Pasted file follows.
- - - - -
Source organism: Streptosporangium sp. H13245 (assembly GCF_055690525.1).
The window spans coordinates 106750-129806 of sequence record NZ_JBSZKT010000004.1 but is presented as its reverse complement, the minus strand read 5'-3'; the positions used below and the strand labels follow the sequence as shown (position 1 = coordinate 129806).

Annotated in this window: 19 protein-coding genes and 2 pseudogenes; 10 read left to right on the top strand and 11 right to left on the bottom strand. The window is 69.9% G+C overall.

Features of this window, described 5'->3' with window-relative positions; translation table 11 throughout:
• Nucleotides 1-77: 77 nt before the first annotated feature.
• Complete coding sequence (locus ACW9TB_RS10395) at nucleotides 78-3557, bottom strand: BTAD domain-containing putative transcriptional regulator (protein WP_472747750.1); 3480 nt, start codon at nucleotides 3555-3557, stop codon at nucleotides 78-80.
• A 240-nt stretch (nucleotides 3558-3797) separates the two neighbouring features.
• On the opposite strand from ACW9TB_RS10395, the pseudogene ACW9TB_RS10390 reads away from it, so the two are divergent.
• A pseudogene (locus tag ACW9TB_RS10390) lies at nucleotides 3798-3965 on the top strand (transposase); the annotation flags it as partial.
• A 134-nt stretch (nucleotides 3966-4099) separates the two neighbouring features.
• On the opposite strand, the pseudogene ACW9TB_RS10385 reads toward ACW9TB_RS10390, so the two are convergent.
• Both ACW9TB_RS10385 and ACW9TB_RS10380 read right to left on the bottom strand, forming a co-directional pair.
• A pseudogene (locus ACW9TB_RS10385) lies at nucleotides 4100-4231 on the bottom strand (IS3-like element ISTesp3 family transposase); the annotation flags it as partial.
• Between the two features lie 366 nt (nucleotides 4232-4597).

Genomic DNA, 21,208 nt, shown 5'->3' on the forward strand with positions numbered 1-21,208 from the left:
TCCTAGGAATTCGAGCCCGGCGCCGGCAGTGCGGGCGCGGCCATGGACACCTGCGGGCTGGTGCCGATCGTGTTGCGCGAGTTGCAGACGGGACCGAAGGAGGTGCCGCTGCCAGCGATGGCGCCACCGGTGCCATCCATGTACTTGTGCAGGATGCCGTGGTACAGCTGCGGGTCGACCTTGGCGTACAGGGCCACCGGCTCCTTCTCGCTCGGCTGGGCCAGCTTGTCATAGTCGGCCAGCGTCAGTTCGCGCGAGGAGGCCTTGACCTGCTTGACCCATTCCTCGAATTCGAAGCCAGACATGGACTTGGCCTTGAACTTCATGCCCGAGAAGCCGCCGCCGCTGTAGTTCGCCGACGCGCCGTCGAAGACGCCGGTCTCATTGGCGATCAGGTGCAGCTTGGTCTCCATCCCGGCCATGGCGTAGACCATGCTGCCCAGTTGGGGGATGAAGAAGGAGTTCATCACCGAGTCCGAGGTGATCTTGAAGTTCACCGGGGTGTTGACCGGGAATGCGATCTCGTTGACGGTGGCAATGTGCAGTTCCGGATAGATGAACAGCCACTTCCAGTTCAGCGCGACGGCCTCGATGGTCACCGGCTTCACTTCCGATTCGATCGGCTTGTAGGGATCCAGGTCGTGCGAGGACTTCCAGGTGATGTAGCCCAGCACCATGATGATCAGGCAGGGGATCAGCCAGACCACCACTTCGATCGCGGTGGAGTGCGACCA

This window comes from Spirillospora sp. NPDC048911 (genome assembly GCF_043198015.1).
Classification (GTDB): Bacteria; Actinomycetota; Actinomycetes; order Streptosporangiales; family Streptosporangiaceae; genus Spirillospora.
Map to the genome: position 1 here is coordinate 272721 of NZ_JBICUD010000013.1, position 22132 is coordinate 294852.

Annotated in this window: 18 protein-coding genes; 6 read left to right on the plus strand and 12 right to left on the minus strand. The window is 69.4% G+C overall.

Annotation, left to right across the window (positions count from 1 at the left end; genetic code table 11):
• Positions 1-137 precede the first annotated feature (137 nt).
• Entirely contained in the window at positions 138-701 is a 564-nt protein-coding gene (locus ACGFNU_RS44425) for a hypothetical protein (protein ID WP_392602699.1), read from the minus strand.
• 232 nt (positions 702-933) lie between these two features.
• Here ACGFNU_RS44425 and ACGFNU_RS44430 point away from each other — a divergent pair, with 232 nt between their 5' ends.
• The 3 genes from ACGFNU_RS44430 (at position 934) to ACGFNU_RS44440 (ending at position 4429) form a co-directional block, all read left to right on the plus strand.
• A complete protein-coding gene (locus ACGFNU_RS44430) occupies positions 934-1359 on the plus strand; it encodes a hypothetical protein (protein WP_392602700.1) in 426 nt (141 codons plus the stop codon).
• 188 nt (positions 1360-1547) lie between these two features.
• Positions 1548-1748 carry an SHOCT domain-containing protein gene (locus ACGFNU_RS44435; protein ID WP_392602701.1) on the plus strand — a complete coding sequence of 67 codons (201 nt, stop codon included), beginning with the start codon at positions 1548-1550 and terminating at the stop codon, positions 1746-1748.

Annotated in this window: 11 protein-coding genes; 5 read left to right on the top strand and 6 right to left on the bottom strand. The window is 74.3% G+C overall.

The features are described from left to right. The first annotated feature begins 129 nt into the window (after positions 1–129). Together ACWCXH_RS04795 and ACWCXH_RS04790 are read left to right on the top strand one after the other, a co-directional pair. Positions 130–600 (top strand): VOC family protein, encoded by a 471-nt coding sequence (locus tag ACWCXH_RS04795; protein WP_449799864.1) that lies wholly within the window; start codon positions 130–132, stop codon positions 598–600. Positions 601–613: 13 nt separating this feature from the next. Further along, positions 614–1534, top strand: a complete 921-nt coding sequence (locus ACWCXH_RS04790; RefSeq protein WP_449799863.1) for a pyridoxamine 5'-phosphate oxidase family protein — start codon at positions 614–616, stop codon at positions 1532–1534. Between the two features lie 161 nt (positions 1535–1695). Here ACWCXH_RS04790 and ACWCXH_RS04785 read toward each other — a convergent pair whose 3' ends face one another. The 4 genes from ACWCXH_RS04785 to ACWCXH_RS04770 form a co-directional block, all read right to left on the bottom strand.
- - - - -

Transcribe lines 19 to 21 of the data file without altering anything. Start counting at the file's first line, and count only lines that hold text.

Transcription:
Map to the genome: position 1 here is coordinate 272721 of NZ_JBICUD010000013.1, position 22132 is coordinate 294852.

Annotated in this window: 18 protein-coding genes; 6 read left to right on the plus strand and 12 right to left on the minus strand. The window is 69.4% G+C overall.

Annotation, left to right across the window (positions count from 1 at the left end; genetic code table 11):